Kernicterus:  

In newborn babies with very high levels of bilirubin in the blood, this wedge is actually otherwise known as hyperbilirubinemia. The bilirubin can cross the thin layer of tissue that separates the brain and blood, which is actually known as the blood-brain barrier. The bilirubin can damage the brain and spinal cord, which can be life-threatening. Brain damage caused by high levels of bilirubin is also called bilirubin encephalopathy. These are some adverse effects of hyperbilirubinemia. If the condition doesn’t get stabilized or proper time-effective therapy is not given to the child, then kernicterus may develop in some cases. The baby may be at the risk of developing kernicterus only if there are some conditions that are not followed well. So, what are those conditions in which the baby can be at a risk of developing kernicterus? So first is, they have a very high level of bilirubin in their blood, and second, the level of bilirubin in their blood is rising rapidly. They don’t receive any treatment in early conditions. So, these things are keeping in mind, and things to be noted here as if the baby is not receiving any treatment at early conditions, the baby may be at a risk of developing kernicterus. So, while giving attention to the delivered cases to the patient which is discharging after delivery, we need to advise once the patient finds any kind of yellowish discoloration; they quickly consult a physician; they quickly get their child examined for underlying jaundice.

  Ayurvedic management of neonatal jaundice:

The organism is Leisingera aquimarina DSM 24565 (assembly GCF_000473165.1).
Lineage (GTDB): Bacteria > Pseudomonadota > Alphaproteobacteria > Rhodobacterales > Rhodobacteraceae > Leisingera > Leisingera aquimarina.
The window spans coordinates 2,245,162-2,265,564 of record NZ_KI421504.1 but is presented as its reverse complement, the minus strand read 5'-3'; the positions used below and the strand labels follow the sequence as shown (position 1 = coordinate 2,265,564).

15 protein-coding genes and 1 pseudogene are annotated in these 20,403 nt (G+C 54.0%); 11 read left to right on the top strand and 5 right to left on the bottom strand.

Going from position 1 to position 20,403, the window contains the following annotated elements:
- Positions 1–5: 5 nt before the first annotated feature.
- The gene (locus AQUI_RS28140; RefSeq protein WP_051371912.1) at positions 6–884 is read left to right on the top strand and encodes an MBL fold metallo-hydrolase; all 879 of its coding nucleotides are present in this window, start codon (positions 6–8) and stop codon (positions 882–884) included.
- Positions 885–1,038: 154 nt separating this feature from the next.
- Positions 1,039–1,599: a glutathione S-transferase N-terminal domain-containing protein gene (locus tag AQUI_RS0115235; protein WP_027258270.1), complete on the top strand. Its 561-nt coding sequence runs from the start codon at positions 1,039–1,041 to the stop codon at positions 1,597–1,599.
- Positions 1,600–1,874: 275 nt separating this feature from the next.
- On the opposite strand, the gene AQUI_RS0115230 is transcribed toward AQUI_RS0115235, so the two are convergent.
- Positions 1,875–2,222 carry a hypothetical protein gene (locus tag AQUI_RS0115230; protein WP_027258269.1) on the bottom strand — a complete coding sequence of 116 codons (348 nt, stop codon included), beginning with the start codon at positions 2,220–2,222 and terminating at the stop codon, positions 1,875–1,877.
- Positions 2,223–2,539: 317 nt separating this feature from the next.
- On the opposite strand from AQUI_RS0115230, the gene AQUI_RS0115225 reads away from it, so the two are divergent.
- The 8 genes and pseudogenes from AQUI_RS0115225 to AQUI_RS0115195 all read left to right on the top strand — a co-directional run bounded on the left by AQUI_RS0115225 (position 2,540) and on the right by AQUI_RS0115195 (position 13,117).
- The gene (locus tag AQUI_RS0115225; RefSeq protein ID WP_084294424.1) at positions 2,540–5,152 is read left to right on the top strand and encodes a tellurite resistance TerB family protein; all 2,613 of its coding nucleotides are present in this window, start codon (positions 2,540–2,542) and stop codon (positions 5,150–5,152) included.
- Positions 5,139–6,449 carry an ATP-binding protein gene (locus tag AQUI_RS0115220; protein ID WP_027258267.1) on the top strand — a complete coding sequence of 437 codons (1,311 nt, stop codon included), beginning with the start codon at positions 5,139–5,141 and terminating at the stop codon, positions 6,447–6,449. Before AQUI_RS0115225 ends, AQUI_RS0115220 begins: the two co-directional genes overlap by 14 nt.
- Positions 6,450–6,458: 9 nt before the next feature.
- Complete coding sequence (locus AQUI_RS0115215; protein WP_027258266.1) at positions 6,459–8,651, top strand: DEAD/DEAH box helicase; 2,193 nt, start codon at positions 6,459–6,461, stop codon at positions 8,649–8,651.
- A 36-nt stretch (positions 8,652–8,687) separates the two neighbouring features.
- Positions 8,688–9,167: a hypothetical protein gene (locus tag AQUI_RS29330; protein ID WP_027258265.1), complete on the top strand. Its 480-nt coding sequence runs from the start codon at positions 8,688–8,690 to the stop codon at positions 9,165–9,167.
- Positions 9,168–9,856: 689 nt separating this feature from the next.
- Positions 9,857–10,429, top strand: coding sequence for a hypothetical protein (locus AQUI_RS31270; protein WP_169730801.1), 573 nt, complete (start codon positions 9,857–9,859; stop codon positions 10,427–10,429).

In Kashyap Samhita, there is an indication of Surya Darshan that is exposure to the baby in the sunlight and Chandra Darshan, which is exposing the baby to moonlight. So, these two things are advised in our ancient Ayurvedic text in Kashyap Samhita. Surya Darshan is suggestive of taking the child out and giving exposure to the sun, and Chandra Darshan stands for exposing the baby to moonlight. It can be correlated as a type of phototherapy for the prevention of neonatal jaundice. One more thing is advised in ancient Ayurvedic text that is the Jatakarma Sanskar of the newborn. Jatakarma Sanskar: Jatakarma Sanskar involves early feeding with Madhu and Ghrita. Madhu is honey, Ghrita is ghee. It may help in disturbed enterohepatic circulation of bilirubin. Madhu and Ghrita actually provide nutrients and energy to the newborn, which provide essential glucose as well as immunity to the newborn. So, in this manner, Jatakam Sanskar of the newborn can be helpful in preventing neonatal jaundice. Ayurvedic management: Ayurvedic approach for neonatal jaundice. Once we are supposed to diagnose properly what are the reasons, what are the etiological factors for jaundice that are quite essential. So, the diagnosis of the probable physiology and pathology of jaundice is required. Use of proper care to the mother is done. Avoidance of Pitta vitiating Ahar Vihar during pregnancy and after delivery is done. Since jaundice in Ayurveda is considered to be happening due to vitiating or aggravating factors of Pitta dosha, and we are supposed to pacify advanced or increased Pitta dosha in the Garbhini or the pregnant lady. So, we are supposed to pacify Pitta dosha or all those reasons, all those Ahar Vihar, all those etiological factors which may increase Pitta dosha in the pregnant lady. So, before delivery and after delivery, the pregnant lady or the mother is advised to have to avoid Pitta pacifying factors. Further, avoidance of Dhoom Paan which is a form of smoking and Svedan. Svedan is heating up the body in the form of external or internal. These things are further somehow increase or pacify Pitta dosha in the body. So further the mother is also supposed to avoid such factors. Ajeerna is a form of indigestion should be avoided during lactation. Stanyashodhak chikitsa to the lactating mother, Paittik Stanyadushti is considered as one of the most important causes of neonatal jaundice. So, since all neonatal jaundice is supposed to be considered under this category of Pitta dosha, so Pitta Shamak Ahar Vihar is therefore advised to the mother. However, Ayurvedic literature indicating etiopathogenesis, prevention, principles management, and medications of jaundice, these measures can be applied in case of newborn very cautiously. Some medications which may prove beneficial in case of newborn jaundice are given here. So, usage of the following medications is no doubt advised in Ayurveda, but they are to be used only under consultation with a well-qualified Ayurvedic physician or Ayurvedic paediatrician. Ayurvedic Paediatrician may advise having Kumar Kalyan Ras, Gurduchi or Nimbapatra Swaras with honey or Madhu, Haridradi Ghrita can be used, Mandoor Bhasma can also be advised in the case of newborn jaundice. Further, Punarnava Mandoor can also be equally effective in case of newborn jaundice. At last, more commonly if I say, what I have seen in my clinical practice, usage of coconut oil is also very effective in case of neonatal jaundice, Coconut oil provides conservative management in the case of hepatitis or obstructive jaundice as it contains medium-chain triglycerides, and there is no need for bile for its absorption. This is the most important thing to consider since all fatty substances, cholesterols or lipids, they all require bile for their absorption. This coconut oil does not require or there is no need for bile for its absorption, giving energy or other fat-soluble nutrients that are provided by coconut oil itself. In this manner, we can go for the Ayurvedic approach for the management of neonatal jaundice quite effectively, but do remember, first we need to identify the discoloration of the skin by gently pressing the nose or the skin of the forehead to judge, to identify, to diagnose the yellowish discoloration, which can be suggestive of underlying jaundice in a newborn. Once the discoloration is confirmed, then we are supposed to immediately consult a physician or some paediatrician. So, the Paediatrician will advise after giving clinical examination of the newborn; they will advise either phototherapy or exchange transfusion in case of higher levels of bilirubin in blood.  It is to be noted that things which are mentioned in the context of Ayurvedic management are to be performed only under a good physician, Ayurvedic physician or Ayurvedic paediatrician consultation.